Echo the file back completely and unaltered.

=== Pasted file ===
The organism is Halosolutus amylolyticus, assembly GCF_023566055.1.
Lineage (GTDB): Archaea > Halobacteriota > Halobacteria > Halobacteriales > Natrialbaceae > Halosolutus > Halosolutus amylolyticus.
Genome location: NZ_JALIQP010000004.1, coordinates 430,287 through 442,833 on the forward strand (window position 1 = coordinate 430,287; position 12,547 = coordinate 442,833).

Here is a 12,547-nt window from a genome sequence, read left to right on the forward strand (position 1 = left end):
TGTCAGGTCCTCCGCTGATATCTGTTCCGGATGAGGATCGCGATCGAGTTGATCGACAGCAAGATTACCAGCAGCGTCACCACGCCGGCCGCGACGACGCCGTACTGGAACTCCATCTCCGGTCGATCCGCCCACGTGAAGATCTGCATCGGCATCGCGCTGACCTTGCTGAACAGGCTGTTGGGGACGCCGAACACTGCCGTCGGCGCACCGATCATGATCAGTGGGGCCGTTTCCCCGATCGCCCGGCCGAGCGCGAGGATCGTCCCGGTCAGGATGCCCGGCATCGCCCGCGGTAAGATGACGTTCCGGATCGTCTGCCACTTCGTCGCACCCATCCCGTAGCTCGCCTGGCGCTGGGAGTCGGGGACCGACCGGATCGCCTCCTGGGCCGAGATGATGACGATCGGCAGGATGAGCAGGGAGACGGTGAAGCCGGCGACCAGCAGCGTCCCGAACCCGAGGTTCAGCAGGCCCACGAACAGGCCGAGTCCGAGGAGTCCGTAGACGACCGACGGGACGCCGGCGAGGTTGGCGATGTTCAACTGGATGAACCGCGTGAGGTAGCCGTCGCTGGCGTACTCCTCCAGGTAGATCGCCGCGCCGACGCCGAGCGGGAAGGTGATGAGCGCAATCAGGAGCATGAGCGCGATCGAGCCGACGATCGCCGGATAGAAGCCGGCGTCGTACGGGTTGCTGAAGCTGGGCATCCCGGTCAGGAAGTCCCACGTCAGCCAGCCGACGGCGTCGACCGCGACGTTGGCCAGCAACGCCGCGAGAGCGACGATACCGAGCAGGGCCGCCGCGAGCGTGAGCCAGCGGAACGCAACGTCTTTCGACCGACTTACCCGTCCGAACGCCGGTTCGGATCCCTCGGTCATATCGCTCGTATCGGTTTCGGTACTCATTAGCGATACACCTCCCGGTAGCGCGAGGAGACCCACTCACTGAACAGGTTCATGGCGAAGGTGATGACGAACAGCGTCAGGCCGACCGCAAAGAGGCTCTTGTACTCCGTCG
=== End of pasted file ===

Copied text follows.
The organism is Halosolutus amylolyticus, assembly GCF_023566055.1.
Lineage (GTDB): Archaea > Halobacteriota > Halobacteria > Halobacteriales > Natrialbaceae > Halosolutus > Halosolutus amylolyticus.
Genome location: NZ_JALIQP010000004.1, coordinates 430,287 through 442,833 on the forward strand (window position 1 = coordinate 430,287; position 12,547 = coordinate 442,833).

Here is a 12,547-nt window from a genome sequence, read left to right on the forward strand (position 1 = left end):
TGTCAGGTCCTCCGCTGATATCTGTTCCGGATGAGGATCGCGATCGAGTTGATCGACAGCAAGATTACCAGCAGCGTCACCACGCCGGCCGCGACGACGCCGTACTGGAACTCCATCTCCGGTCGATCCGCCCACGTGAAGATCTGCATCGGCATCGCGCTGACCTTGCTGAACAGGCTGTTGGGGACGCCGAACACTGCCGTCGGCGCACCGATCATGATCAGTGGGGCCGTTTCCCCGATCGCCCGGCCGAGCGCGAGGATCGTCCCGGTCAGGATGCCCGGCATCGCCCGCGGTAAGATGACGTTCCGGATCGTCTGCCACTTCGTCGCACCCATCCCGTAGCTCGCCTGGCGCTGGGAGTCGGGGACCGACCGGATCGCCTCCTGGGCCGAGATGATGACGATCGGCAGGATGAGCAGGGAGACGGTGAAGCCGGCGACCAGCAGCGTCCCGAACCCGAGGTTCAGCAGGCCCACGAACAGGCCGAGTCCGAGGAGTCCGTAGACGACCGACGGGACGCCGGCGAGGTTGGCGATGTTCAACTGGATGAACCGCGTGAGGTAGCCGTCGCTGGCGTACTCCTCCAGGTAGATCGCCGCGCCGACGCCGAGCGGGAAGGTGATGAGCGCAATCAGGAGCATGAGCGCGATCGAGCCGACGATCGCCGGATAGAAGCCGGCGTCGTACGGGTTGCTGAAGCTGGGCATCCCGGTCAGGAAGTCCCACGTCAGCCAGCCGACGGCGTCGACCGCGACGTTGGCCAGCAACGCCGCGAGAGCGACGATACCGAGCAGGGCCGCCGCGAGCGTGAGCCAGCGGAACGCAACGTCTTTCGACCGACTTACCCGTCCGAACGCCGGTTCGGATCCCTCGGTCATATCGCTCGTATCGGTTTCGGTACTCATTAGCGATACACCTCCCGGTAGCGCGAGGAGACCCACTCACTGAACAGGTTCATGGCGAAGGTGATGACGAACAGCGTCAGGCCGACCGCAAAGAGGCTCTTGTACTCCGTCG